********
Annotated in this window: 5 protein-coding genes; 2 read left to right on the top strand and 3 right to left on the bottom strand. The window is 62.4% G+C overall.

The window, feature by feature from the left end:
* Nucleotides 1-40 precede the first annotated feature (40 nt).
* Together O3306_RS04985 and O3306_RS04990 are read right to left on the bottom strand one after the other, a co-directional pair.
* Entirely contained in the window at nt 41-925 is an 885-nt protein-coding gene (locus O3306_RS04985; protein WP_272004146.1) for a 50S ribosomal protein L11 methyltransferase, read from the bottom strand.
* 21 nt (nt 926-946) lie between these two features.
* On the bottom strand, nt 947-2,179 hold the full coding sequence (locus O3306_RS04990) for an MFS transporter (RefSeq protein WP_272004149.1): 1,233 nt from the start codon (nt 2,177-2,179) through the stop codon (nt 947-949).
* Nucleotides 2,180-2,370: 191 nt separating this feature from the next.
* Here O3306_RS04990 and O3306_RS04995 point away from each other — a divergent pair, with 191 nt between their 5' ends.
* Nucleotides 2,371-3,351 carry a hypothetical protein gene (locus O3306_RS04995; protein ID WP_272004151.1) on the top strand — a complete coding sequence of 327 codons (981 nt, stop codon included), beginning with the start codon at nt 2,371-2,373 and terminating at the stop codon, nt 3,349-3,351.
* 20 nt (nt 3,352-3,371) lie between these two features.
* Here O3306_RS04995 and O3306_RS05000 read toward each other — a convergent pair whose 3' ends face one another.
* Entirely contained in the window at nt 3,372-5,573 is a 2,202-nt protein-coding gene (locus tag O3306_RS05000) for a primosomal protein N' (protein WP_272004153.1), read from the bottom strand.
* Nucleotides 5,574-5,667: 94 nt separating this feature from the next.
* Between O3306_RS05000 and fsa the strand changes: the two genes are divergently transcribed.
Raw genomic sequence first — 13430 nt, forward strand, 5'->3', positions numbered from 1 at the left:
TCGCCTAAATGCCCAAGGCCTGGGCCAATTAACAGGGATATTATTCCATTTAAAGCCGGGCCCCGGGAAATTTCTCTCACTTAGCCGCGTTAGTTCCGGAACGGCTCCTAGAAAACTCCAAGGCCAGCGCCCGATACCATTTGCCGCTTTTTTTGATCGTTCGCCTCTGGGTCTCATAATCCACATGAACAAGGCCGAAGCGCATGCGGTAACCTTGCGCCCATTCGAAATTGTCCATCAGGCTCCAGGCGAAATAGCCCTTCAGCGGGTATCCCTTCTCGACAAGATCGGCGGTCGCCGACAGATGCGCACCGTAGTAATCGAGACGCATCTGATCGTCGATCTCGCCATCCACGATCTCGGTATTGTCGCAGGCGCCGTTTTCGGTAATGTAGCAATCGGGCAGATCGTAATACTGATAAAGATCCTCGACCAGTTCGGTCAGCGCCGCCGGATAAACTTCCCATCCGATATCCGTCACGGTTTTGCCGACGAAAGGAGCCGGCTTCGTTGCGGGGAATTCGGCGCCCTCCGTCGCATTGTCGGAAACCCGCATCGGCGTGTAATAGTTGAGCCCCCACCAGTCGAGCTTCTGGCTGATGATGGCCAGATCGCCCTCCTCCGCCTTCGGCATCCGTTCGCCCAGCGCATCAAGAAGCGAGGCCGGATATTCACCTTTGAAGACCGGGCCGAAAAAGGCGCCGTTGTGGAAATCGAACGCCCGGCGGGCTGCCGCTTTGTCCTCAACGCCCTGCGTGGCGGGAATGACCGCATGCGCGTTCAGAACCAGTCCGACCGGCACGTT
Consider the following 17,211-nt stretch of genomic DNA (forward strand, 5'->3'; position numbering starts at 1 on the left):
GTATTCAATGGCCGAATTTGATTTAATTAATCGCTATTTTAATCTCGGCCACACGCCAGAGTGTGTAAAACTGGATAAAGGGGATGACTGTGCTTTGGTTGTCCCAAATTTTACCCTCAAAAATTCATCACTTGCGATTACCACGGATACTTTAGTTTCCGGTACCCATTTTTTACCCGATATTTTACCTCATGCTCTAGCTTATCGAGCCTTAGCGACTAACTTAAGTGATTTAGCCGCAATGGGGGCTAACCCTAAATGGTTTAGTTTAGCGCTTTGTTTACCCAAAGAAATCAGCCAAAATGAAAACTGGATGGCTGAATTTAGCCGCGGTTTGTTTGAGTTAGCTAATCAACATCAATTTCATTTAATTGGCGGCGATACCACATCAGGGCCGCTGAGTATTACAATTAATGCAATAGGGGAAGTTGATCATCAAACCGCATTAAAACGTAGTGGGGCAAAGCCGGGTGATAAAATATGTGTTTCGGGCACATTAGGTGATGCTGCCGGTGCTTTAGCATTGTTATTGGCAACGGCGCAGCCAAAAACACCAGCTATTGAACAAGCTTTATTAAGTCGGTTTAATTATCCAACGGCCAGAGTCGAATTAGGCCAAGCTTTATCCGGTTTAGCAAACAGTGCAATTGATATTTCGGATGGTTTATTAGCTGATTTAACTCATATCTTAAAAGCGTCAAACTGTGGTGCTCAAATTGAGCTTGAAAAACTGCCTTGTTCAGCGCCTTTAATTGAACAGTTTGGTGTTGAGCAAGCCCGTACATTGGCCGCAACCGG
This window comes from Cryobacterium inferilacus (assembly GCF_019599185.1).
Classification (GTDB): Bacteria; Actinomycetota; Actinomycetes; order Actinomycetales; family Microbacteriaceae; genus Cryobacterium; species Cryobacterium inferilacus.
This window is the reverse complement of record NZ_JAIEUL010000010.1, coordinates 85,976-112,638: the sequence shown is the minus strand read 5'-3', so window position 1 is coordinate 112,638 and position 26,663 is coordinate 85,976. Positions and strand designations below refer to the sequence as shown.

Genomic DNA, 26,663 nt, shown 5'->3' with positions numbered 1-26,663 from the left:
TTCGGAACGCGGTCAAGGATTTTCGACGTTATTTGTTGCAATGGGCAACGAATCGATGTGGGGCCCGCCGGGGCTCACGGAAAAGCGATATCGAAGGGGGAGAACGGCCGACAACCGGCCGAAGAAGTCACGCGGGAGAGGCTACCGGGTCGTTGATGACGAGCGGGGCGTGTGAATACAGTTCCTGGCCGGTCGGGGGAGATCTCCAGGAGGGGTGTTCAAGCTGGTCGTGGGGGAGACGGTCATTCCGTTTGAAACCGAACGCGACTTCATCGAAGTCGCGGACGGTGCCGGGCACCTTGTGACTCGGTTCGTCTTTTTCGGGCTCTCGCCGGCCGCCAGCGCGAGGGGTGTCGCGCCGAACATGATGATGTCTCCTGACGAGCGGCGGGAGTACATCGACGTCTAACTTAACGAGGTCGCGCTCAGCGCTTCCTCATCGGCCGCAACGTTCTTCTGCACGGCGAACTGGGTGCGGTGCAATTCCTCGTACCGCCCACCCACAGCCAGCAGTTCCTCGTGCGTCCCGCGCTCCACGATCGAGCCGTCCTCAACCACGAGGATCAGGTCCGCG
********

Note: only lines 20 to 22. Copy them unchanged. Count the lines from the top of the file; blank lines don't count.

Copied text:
This window comes from Cryobacterium inferilacus (assembly GCF_019599185.1).
Classification (GTDB): Bacteria; Actinomycetota; Actinomycetes; order Actinomycetales; family Microbacteriaceae; genus Cryobacterium; species Cryobacterium inferilacus.
This window is the reverse complement of record NZ_JAIEUL010000010.1, coordinates 85,976-112,638: the sequence shown is the minus strand read 5'-3', so window position 1 is coordinate 112,638 and position 26,663 is coordinate 85,976. Positions and strand designations below refer to the sequence as shown.